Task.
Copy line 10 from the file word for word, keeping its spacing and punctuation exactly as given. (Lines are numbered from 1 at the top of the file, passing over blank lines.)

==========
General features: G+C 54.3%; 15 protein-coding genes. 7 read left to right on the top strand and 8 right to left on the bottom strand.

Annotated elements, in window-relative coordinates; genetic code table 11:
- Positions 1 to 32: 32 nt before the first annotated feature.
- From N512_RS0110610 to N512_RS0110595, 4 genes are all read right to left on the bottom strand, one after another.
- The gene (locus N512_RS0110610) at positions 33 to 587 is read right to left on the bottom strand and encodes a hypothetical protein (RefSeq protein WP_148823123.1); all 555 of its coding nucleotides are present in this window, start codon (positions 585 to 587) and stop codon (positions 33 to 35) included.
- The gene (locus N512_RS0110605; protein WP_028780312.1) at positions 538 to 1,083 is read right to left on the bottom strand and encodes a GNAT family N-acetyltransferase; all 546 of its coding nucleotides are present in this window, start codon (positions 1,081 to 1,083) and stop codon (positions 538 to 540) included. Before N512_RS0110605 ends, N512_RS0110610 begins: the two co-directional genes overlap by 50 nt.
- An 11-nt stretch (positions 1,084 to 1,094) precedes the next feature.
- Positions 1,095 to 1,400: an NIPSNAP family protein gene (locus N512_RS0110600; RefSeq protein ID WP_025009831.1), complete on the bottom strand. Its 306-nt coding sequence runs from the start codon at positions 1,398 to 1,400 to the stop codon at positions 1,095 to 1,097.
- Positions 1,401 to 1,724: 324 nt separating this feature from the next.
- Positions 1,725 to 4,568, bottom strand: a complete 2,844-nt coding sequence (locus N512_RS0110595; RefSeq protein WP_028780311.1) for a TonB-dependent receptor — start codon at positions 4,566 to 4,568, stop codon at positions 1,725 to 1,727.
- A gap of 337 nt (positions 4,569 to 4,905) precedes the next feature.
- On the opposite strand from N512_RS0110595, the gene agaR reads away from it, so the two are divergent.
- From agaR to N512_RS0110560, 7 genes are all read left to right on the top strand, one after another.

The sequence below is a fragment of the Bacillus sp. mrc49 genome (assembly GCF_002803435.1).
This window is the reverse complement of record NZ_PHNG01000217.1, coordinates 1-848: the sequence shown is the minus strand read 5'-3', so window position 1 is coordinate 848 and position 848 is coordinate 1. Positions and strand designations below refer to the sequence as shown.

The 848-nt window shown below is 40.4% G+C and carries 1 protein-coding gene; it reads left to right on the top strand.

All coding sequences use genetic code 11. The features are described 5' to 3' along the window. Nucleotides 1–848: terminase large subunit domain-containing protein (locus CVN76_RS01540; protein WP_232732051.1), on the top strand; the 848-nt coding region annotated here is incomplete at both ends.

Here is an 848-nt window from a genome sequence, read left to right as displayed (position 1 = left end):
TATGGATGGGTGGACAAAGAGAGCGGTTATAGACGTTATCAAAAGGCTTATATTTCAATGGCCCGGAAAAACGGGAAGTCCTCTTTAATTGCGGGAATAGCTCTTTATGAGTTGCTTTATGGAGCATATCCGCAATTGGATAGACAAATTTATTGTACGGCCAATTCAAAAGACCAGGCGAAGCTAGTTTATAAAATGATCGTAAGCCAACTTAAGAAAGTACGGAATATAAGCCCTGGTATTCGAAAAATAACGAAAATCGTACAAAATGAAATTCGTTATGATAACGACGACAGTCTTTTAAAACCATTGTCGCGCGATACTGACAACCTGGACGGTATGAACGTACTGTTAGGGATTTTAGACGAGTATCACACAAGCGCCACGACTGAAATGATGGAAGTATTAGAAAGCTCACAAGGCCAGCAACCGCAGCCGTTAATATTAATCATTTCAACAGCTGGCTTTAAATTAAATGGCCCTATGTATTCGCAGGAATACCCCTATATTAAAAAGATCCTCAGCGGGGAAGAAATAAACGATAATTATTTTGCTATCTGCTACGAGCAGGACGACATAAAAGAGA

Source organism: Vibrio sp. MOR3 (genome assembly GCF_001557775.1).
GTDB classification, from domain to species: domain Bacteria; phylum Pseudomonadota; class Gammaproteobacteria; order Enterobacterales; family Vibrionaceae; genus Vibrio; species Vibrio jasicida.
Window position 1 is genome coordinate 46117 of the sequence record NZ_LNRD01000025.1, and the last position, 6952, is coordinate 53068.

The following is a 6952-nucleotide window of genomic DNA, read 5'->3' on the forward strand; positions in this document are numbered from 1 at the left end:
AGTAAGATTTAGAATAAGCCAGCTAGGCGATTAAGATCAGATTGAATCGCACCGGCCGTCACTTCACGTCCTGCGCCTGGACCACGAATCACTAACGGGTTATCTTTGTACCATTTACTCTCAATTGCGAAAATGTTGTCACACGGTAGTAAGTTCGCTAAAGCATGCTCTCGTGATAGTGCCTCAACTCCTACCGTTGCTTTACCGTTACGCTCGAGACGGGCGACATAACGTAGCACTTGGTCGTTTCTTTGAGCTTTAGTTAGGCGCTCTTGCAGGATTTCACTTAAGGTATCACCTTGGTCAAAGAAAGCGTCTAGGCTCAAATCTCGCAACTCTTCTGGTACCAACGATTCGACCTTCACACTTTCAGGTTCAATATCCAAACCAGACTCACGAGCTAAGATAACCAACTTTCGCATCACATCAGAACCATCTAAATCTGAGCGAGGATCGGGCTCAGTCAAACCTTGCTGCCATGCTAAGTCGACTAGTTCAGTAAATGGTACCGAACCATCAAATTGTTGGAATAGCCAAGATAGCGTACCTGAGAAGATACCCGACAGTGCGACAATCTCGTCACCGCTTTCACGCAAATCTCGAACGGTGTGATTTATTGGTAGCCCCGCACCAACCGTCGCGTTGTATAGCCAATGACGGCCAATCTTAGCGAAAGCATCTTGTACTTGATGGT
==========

- Positions 1,725 to 4,568, bottom strand: a complete 2,844-nt coding sequence (locus N512_RS0110595; RefSeq protein WP_028780311.1) for a TonB-dependent receptor — start codon at positions 4,566 to 4,568, stop codon at positions 1,725 to 1,727.